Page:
I was the next defense witness. I explained to the jury how the defendant had learned to evaluate a situation that warranted shooting an attacker when he had taken a Judicious Use of Deadly Force course from me at Lethal Force Institute some 15 months before the shooting, and they were able to see clearly that his actions comported with those standards. I explained why a man with a contact weapon could have killed Tessitore in a second or less from that distance if not stopped, and cleared up some misinformation on Glock disassembly and LaserMax sights that the prosecution had left in the air.
The jury found Robert Tessitore Not Guilty of Manslaughter or any lesser-included offense in the shooting death of Kyle Dubois. He was found Not Guilty of firing in proximity to dwellings, since the action was justified.
However, the jury found him Guilty of carrying a handgun in the state of Massachusetts without a license to do so. Judge Susan Garsh had no choice under the circumstances but to sentence him to the minimum mandatory one-year incarceration the law demands in the Bay State. He was remanded then and there.
If convicted of Manslaughter, he would have faced a sentence of as much as 20 years hard time. The CCW charge, felony first offense, carries a one-year minimum mandatory with a three- to five-year top, the latter usually invoked with special circumstances such as an accompanying Manslaughter conviction. Looking at more than 25 years (it's three months for firing within 500 feet of a dwelling), Butts had gotten his client down to one year behind bars.
Butts had won 96-percent of the future the state was trying to take away from Bob Tessitore for defending his life. A 96-percent is an "A" on almost any grading system. Still, it doesn't feel like a victory when your client leaves the courtroom in handcuffs, bound for a cell.
Which leads us to the lessons of this incident.
Bob had been taught at LFI to memorize the commands, "Don't move! Drop that weapon!" (Or, "Don't touch that weapon!") Had he employed them, each witness coming to the window would have been looking for weapons, and probably would have seen Dubois' as well as Tessitore's. We often don't see what we aren't looking for.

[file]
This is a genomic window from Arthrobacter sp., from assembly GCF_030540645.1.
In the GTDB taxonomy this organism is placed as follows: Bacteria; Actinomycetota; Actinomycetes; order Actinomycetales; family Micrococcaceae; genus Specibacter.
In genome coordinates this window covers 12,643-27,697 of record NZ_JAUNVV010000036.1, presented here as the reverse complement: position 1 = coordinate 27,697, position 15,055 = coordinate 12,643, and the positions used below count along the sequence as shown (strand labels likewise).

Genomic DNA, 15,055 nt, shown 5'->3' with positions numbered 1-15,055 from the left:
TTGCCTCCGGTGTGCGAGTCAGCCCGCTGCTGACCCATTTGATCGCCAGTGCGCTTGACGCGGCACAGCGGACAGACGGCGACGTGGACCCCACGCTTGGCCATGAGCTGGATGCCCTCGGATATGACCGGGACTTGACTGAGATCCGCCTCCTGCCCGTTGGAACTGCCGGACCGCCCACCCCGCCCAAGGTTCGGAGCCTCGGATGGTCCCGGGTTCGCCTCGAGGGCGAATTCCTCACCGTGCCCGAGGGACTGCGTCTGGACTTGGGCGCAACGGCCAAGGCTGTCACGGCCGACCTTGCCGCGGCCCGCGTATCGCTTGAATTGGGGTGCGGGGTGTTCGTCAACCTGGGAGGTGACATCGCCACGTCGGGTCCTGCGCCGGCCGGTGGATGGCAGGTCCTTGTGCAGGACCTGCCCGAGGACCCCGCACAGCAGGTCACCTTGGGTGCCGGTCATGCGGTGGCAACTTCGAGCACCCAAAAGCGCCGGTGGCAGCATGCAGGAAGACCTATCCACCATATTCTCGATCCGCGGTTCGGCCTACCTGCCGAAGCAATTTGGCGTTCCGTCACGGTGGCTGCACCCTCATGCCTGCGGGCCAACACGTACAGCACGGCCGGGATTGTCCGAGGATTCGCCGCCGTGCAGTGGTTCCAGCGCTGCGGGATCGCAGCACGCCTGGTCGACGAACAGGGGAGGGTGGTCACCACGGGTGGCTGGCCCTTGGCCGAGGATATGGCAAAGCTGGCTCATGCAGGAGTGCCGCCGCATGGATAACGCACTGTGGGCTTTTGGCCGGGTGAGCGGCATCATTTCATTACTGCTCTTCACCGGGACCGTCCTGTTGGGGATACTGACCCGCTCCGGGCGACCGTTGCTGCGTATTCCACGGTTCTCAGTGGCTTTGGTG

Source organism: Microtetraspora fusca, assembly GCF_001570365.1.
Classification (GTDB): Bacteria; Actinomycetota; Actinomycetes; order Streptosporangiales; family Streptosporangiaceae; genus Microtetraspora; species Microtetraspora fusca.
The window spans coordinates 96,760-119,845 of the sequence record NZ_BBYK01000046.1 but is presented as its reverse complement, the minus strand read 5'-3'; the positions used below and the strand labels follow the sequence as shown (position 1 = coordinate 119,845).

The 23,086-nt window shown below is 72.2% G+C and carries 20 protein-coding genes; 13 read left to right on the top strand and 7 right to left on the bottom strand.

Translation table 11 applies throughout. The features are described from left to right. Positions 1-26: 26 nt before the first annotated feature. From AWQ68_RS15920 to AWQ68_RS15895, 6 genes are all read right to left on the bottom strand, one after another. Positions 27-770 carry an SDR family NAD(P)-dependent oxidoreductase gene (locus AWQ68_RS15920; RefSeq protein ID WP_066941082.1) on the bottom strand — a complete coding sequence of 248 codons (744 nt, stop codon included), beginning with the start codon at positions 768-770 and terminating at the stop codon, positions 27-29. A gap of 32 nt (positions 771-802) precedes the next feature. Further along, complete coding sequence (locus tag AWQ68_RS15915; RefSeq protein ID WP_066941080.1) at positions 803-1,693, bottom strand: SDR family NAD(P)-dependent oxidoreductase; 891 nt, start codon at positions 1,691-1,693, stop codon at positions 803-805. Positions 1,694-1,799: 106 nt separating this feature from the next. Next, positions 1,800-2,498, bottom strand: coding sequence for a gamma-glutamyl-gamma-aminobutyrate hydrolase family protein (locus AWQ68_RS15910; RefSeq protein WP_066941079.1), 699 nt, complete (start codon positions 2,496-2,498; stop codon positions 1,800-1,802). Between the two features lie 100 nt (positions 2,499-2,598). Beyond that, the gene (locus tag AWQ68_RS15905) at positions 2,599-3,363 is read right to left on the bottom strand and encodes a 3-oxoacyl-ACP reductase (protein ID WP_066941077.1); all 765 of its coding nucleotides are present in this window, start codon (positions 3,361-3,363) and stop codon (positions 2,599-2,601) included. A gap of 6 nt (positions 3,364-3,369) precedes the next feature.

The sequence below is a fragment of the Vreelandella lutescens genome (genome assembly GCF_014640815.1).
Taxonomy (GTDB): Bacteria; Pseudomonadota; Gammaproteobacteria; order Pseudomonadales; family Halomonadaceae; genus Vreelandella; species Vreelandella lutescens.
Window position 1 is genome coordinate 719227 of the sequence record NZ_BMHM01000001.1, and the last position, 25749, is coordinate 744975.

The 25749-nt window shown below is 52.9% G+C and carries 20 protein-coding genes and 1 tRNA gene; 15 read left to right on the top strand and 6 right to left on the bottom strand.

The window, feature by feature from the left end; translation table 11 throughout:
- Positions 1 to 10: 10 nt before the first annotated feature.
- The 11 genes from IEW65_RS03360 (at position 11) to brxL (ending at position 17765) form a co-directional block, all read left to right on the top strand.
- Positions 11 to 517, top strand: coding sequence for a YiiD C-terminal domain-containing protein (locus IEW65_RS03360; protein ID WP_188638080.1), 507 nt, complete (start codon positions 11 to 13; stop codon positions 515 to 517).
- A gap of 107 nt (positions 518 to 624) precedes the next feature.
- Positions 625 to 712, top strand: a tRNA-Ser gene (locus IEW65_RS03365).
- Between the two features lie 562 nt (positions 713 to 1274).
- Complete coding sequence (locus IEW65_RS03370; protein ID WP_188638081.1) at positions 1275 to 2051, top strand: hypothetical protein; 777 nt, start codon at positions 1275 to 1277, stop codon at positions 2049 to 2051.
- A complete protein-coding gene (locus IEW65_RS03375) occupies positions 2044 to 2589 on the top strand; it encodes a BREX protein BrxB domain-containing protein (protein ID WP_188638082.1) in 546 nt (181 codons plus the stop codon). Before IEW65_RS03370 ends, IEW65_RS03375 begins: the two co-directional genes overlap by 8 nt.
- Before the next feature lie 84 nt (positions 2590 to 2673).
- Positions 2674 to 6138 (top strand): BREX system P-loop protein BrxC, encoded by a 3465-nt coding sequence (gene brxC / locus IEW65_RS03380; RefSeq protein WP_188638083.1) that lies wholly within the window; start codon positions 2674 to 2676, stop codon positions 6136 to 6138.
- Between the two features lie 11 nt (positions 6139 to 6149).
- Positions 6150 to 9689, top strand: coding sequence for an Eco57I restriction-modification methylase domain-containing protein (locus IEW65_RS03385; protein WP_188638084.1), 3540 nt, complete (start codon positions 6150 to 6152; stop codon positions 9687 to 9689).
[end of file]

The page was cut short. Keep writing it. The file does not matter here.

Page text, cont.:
Bob's blind run from the scene set the stage for the prosecution's "flight equals guilt" theory, as did his mind-numbed disassembly and disposal of the Glock parts, only half of which were later recovered. Had he remained at the scene and said a few basic things to responding officers, I have little doubt that the case would have ended with the Grand Jury proceeding.
Bob owned a landscaping and snowplowing business. Many of his contracts were at or near public housing and other high-crime areas. He paid his employees in cash, and on payday was at particular risk of armed robbery. Thus, he was licensed to carry in his native Rhode Island, a permit even more difficult to get there than in neighboring Massachusetts. At LFI, he had been told to get permits for contiguous states if he ever thought he might carry a gun there. Bob would have been eligible for the Massachusetts non-resident permit, but it cost $100 per year and since he rarely crossed the state line, he didn't think he needed it. His wife told me later that the permit application had been on Bob's desk for months before the shooting.
Massachusetts is not reciprocal with any other state. Bob was prima facie guilty of illegal CCW, and our only chance was a doctrine of competing harms defense, which Judge Garsh would not allow because of unusual Bay State case law that she interpreted to limit that defense to someone who had been specifically threatened beforehand. On the three nights of mercy trips prior to the shooting, Bob had deliberately left his carry gun at home, but on the day in question, he got rushed helping another friend, was picked up there, and didn't remember his gun was still on until he had already crossed the state line.
Bob Tessitore saved $100. He lost two years of his life to the ordeal of the legal aftermath before being acquitted of Manslaughter, and another year of his life behind bars for illegal carry. He will emerge as a convicted felon, forbidden to own a firearm. The lesson: get the permits!
Some have said, "If he just hadn't had the gun, he wouldn't have gotten into trouble." I can't buy that. The gun in all probability saved his life. Bob Tessitore himself put it best, in his testimony to the Grand Jury. "They announced what they were going to do," he said. "They announced they were going to kill me. They attempted to kill me, and but for the grace of God and the luck of having my gun with me, they were going to kill me. There's not a doubt in my mind."